That’s the case in “Ocean’s 8,” which includes an irritating subplot involving a very bad former lover. It’s needless narrative filler; worse, it dilutes the purity of the women’s work, their screen mission as it were. Part of the appeal of the “Ocean’s” movies is that their characters are excellent at their jobs, at slipping watches off wrists, cash out of vaults and all the irresistible, disreputable rest. Like the earlier movies, this one hews to the series doctrine that larceny is America’s favorite pastime. Here, as before, theft is a sexy calling and a near obligation, a service that the beautiful and the cool provide as they steal from the greedier, stupider and far less deserving.
The bad ex angle isn’t worked too hard or too long, but it means that even when women are running a multimillion-dollar con they have to make room for guy troubles, which is a drag. Most of the heists in the “Ocean’s” series involve Vegas casinos; the booty here is a Cartier chandelier of a necklace that’s being taken out of the vault for the Met Gala. Hence the peekaboo shots of Vogue editor Anna Wintour, as well as of boldface names (Serena Williams, Katie Holmes) and swoony close-ups of gowns and gems. A lot of this is fun to watch but would have been more breezily enjoyable if the movie played as lightly (and seriously) with gender as much as it does with genre.
Directed by Gary Ross, who machined the script together with Olivia Milch (and the uncredited help of anyone who’s ever written a caper flick), the movie goes down relatively easy despite these nits. At some point between the first and second hours, though, you may find yourself wishing that Soderbergh — a producer here — had also directed “Ocean’s 8.” Its cast aside, the movie sounds and narratively unwinds like the previous installments, but without the same easy snap or visual allure. As a director, Soderbergh doesn’t throw the camera around, but one of pleasures of his movies is a commitment to beauty as a cinematic end. Here, the actresses carry that burden.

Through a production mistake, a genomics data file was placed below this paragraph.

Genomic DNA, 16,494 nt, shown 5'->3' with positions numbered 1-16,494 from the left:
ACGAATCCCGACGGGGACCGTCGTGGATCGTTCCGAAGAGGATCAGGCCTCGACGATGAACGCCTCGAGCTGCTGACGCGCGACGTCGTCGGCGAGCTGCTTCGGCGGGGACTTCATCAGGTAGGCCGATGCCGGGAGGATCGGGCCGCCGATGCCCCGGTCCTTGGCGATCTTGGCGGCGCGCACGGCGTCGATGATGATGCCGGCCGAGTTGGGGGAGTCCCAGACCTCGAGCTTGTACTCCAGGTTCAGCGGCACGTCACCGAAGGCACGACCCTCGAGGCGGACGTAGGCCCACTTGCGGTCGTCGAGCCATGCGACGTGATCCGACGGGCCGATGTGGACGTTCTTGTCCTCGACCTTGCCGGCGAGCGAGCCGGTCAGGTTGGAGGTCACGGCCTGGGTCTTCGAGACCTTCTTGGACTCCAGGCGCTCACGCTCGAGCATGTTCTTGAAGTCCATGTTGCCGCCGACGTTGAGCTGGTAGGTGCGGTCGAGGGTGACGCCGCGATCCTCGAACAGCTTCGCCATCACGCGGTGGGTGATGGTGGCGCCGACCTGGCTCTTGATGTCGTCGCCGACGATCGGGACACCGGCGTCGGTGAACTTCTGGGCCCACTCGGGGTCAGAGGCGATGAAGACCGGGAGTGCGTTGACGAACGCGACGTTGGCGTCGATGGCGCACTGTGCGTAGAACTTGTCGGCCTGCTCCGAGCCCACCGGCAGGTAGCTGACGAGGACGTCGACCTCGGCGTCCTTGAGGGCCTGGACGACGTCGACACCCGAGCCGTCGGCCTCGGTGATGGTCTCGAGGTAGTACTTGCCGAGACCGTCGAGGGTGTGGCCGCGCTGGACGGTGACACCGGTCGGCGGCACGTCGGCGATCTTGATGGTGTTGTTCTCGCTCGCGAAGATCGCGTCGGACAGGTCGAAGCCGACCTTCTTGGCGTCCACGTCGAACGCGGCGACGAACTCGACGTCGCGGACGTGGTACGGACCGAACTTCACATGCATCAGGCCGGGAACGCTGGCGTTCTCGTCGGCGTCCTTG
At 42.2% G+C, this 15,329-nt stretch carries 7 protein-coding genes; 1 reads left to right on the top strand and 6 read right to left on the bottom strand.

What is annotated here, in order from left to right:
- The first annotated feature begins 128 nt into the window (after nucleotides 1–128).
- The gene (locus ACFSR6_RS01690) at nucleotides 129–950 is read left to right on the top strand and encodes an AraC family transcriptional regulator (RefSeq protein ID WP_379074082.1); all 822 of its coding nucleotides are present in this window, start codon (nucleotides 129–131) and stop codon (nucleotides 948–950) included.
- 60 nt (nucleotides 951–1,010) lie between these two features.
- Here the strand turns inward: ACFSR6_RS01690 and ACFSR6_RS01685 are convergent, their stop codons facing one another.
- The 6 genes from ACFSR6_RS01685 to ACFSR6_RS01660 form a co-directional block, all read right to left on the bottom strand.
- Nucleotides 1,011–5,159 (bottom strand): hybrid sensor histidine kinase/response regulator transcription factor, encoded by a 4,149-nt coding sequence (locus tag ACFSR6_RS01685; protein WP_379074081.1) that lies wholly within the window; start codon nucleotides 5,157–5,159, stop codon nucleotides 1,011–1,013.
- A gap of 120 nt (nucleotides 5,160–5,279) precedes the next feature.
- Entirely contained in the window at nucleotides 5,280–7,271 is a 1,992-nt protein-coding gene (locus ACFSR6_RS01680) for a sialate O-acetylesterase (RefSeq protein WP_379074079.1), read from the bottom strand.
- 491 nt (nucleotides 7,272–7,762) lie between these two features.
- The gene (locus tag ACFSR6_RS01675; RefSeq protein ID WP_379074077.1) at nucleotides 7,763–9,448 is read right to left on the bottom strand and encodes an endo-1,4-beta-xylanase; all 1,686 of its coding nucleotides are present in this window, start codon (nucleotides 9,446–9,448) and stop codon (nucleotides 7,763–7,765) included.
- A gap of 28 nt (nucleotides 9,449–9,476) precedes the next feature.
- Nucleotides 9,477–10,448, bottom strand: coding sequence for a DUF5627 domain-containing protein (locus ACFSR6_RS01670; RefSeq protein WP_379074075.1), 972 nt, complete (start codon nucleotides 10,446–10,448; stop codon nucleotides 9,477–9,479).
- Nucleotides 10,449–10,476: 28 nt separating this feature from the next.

The relaxed Bullock seems awfully pleased to be on call, but she never takes full possession of the role of Debbie Ocean, who’s meant to be satiny smooth. Part of what makes Sandra Bullock Sandra Bullock is seeing her characters sweat — no matter how shrewd or innocent, bungling or smooth — whether she’s doing hard labor or merely dewy from the effort of being alive. She’s an ace Everywoman, the star with that ineluctable something who also feels like best-friend material, the sort you can weep, laugh and close the bar down with, and who makes it easy to wake up the next morning feeling faintly optimistic about the new day.
On backup, Blanchett keeps her performance low-key and cool, wrapping her character in just enough mystery to keep you transfixed. (The costume department does its share with animal prints and biker wear.) The rest of the women — Helena Bonham Carter, Sarah Paulson and Awkwafina — have one or two moments, but the movie is more or less the Sandy and Cate show until Hathaway fires up her smile and turns the part of a clichéd Hollywood female narcissist into a disquisition on performative femininity. It’s a role that presumably all the women in “Ocean’s 8” know well but that only Hathaway gets to turn into blissful, slyly political comedy gold.
Rated PG-13 for theft. Running time: 1 hour 50 minutes.